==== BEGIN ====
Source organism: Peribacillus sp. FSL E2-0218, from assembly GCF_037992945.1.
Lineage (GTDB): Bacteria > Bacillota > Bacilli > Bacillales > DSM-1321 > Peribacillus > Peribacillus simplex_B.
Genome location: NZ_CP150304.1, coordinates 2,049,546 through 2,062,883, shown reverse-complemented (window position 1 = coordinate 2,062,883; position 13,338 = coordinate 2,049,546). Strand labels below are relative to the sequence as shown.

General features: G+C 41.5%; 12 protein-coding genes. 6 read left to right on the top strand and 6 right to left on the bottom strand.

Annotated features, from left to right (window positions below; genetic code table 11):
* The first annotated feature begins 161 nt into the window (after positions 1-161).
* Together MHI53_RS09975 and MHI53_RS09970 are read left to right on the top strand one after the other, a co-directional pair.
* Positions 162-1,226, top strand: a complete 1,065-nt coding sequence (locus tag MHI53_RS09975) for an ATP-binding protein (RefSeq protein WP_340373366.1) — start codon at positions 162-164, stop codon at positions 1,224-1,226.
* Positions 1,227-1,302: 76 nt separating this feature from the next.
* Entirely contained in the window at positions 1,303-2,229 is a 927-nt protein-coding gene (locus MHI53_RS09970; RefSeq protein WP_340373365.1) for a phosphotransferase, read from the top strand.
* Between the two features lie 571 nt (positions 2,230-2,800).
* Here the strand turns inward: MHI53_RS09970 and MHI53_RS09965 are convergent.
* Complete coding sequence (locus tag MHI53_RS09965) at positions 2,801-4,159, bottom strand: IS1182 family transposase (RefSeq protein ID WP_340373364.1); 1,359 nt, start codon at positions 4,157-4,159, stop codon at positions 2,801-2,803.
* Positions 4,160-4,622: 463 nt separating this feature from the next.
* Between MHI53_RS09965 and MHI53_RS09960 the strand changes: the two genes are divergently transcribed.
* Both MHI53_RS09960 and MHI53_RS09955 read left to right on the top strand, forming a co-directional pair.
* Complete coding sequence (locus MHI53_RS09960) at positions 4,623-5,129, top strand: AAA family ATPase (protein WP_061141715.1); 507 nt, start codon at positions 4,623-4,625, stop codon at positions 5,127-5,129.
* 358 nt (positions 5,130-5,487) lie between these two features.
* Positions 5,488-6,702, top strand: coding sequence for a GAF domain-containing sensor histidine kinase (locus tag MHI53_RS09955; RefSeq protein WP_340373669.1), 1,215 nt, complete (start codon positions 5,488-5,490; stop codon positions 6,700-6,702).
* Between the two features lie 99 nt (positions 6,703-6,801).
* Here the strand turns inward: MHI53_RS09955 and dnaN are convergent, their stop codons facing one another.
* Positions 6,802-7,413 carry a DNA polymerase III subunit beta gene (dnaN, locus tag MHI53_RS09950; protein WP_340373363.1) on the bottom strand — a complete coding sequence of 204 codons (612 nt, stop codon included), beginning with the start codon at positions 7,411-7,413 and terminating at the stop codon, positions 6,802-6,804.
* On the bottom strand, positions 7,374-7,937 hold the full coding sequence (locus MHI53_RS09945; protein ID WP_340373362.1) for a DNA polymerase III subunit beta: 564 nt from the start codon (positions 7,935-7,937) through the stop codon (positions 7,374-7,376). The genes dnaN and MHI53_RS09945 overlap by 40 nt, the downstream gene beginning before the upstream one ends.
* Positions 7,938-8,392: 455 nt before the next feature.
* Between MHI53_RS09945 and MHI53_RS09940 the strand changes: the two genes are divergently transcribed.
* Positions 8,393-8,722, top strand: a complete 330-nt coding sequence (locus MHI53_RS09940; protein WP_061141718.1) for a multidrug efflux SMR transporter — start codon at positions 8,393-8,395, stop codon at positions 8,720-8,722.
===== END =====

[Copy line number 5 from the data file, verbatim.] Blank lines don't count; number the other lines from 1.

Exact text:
Annotated features, from left to right (window positions below; genetic code table 11):